Albrecht Dürer
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Albrecht Dürer

Adam and Eve (B., M. Holl. 1; S.M.S. 39)

Albrecht Dürer
Adam and Eve (B., M. Holl. 1; S.M.S. 39)
engraving, 1504, watermark Bull’s Head (M. 62), a fine, rich and warm Meder a impression of third, final state, printing with deep shadows and great contrast, yet clear and subtle in the details, trimmed just inside the platemark but retaining a fillet of blank paper outside the subject on all sides, an extremely skillful repair at lower centre, another on and around the flank of the moose, a tiny repair in the blank paper above the mountain goat, generally in good condition
S. 249 x 193 mm.
Thomas Pegram (according to aninscription on the mount and not in Lugt).
John P. Heseltine (1843-1929), London (cf. L. 1507-1508; without his mark, according to an inscription on the mount); presumably his posthumous sale, Sotheby’s, London, 3 – 5 June 1935, lot 515 (this impression cited by Lugt, sold £240).
Tomás Harris (1908-1964), London (not in Lugt); possibly purchased at the above sale; then by descent.
With Colnaghi’s, London, on behalf of the heirs of the above.
The Sterling and Francine Clark Art Institute, Williamstown, Massachusetts; purchased from the above in 1968; de-accessioned in August 2013.
Special notice
VAT rate of 5% is payable on hammer price and at 20% on the buyer's premium.

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Lot Essay

From the moment it was conceived, it is clear that Dürer intended Adam and Eve to be a work of great ambition and importance, and he took an unusual amount of care in its creation. More preparatory drawings survive for it than for any other print by Dürer, including a beautiful study of the two figures on a blackened background (Pierpont Morgan Library, New York; W. 333). It is also the only one of his prints to be signed with his full name and birthplace.

In 1505 Dürer embarked on his second journey to Venice, and it is likely that he intended the print to be a show-piece for the Italian market, to enhance his reputation as a master printmaker and to attract commissions. It was perfectly suited to this role as it united the painstaking realism and attention to detail for which the northern masters were renowned, with classical nudity and the ideal of disegno, so highly regarded in Renaissance Italy.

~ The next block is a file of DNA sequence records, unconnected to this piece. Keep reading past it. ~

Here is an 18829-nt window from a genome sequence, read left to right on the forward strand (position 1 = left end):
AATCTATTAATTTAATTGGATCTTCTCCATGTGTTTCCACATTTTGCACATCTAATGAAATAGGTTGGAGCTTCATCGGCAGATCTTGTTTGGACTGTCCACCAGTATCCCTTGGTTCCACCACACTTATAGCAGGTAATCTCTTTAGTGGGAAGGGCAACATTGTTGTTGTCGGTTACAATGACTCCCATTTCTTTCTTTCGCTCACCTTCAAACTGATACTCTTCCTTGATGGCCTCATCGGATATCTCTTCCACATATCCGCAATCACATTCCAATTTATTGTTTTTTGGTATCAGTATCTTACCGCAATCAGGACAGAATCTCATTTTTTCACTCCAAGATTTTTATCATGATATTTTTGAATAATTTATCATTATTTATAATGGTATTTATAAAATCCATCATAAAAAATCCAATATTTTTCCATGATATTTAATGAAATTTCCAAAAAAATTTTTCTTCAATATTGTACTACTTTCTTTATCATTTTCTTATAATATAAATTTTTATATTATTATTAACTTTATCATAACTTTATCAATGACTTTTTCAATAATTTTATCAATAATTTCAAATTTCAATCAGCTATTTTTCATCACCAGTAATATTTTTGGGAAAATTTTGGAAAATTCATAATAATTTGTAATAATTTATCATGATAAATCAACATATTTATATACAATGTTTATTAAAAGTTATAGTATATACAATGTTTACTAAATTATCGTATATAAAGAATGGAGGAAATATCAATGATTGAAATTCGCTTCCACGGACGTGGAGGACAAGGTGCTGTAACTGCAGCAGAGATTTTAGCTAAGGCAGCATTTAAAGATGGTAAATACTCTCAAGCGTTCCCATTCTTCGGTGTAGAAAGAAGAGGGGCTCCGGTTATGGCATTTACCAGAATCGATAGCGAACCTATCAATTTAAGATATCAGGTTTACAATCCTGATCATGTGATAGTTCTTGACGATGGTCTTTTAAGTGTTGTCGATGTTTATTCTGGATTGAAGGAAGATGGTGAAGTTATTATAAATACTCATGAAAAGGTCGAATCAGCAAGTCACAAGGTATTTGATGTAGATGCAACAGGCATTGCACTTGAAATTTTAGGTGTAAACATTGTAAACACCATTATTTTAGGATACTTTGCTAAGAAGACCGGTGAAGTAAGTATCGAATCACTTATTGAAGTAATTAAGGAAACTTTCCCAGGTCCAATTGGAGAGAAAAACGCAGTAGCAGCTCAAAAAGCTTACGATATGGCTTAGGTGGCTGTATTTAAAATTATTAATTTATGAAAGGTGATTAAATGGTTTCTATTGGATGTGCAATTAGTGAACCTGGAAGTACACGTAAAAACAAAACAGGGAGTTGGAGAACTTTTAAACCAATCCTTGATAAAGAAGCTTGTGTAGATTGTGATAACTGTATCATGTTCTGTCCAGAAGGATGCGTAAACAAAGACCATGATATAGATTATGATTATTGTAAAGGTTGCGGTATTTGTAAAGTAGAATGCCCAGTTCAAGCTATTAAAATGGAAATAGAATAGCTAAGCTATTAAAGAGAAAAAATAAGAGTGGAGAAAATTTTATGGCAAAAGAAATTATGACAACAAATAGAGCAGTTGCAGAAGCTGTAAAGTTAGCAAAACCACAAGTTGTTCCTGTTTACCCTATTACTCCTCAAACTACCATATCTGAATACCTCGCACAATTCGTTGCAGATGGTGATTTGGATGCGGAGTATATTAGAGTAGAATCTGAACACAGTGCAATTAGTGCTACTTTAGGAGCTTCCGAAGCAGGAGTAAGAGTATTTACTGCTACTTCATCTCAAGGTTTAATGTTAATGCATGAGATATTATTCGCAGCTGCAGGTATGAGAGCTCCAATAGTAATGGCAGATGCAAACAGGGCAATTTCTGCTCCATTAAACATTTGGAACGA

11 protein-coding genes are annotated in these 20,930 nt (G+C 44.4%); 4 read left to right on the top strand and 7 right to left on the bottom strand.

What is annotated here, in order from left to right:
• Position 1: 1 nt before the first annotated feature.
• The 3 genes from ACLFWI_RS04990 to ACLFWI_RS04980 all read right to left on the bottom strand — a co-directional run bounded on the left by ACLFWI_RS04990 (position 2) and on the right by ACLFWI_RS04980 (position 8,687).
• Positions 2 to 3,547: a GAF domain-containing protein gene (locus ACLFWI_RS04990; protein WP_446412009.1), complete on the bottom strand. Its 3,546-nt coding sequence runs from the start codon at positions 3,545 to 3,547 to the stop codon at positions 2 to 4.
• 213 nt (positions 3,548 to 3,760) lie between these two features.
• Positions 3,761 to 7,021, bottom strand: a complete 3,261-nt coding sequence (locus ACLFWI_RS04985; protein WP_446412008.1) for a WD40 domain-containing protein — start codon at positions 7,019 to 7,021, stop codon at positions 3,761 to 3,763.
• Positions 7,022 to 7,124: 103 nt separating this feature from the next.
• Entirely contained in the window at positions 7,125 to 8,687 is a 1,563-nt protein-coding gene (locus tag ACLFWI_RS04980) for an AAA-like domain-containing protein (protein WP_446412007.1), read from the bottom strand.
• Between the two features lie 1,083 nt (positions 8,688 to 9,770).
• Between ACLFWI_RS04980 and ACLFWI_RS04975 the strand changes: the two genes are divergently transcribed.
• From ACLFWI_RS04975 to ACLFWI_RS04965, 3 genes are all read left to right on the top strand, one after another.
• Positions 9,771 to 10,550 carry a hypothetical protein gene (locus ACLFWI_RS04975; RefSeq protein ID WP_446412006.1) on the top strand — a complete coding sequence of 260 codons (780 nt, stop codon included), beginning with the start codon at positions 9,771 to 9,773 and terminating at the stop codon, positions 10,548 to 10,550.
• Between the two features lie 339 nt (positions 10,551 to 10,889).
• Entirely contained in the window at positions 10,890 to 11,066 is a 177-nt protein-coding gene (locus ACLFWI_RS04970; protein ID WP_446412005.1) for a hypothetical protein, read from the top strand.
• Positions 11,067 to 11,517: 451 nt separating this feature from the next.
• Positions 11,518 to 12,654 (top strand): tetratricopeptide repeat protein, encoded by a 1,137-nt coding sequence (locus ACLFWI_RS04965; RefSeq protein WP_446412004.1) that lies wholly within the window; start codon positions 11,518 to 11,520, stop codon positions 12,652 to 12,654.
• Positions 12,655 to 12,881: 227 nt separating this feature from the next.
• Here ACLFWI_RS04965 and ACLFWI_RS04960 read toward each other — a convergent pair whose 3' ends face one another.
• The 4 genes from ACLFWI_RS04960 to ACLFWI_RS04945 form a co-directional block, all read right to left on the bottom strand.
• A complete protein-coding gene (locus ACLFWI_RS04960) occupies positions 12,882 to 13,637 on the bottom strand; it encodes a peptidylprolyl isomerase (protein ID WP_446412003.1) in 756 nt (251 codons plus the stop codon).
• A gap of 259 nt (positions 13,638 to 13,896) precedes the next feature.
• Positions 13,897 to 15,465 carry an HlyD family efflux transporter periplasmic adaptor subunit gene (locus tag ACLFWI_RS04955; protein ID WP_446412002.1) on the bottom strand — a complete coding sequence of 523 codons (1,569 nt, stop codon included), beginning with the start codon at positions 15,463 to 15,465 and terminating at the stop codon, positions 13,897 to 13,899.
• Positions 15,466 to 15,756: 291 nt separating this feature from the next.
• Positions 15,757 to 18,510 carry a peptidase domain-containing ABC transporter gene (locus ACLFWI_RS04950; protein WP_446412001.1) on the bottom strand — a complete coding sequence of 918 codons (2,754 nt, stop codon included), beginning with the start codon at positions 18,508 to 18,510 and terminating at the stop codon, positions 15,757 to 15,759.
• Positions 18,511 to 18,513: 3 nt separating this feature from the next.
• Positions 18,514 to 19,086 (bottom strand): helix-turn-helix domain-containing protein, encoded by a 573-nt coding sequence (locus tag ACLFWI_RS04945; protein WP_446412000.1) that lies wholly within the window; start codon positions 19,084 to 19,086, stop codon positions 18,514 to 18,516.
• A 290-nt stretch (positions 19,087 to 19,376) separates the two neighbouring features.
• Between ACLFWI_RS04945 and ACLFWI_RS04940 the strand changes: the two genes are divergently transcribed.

For very different reasons, Melencolia I (lot 37) and Adam and Eve are the best-known of all of Dürer's prints. While Melencolia has always been admired for its complexity, the present work is loved for its sheer charm and beauty. This can mean, however, that its abundant symbolism and allusion is overlooked. The entire composition is an image of duality and division. The Tree of Knowledge separates Adam from Eve, and the image into two halves. Whilst Eve is associated with this tree, Adam grasps a branch of mountain ash, identified as the Tree of Life. The parrot and the serpent respectively symbolise wisdom and betrayal. The cat and mouse in the foreground form another pair of potential opposites, but, as the Fall has yet to occur, they sit peacefully together.

The other animals depicted are also something more than examples of God's creation in the Garden of Eden. The moose, the cow, the rabbit and the cat were each associated respectively with the melancholic, the phlegmatic, the sanguine and the choleric temperament, the four humours which after the Fall came to rule over the human spirit, and made it subject to desire and sin. The mountain goat far in the background behind Eve is a traditional symbol of lust and damnation (see lot 36). It stands on the edge of the abyss, presaging the Fall to come.

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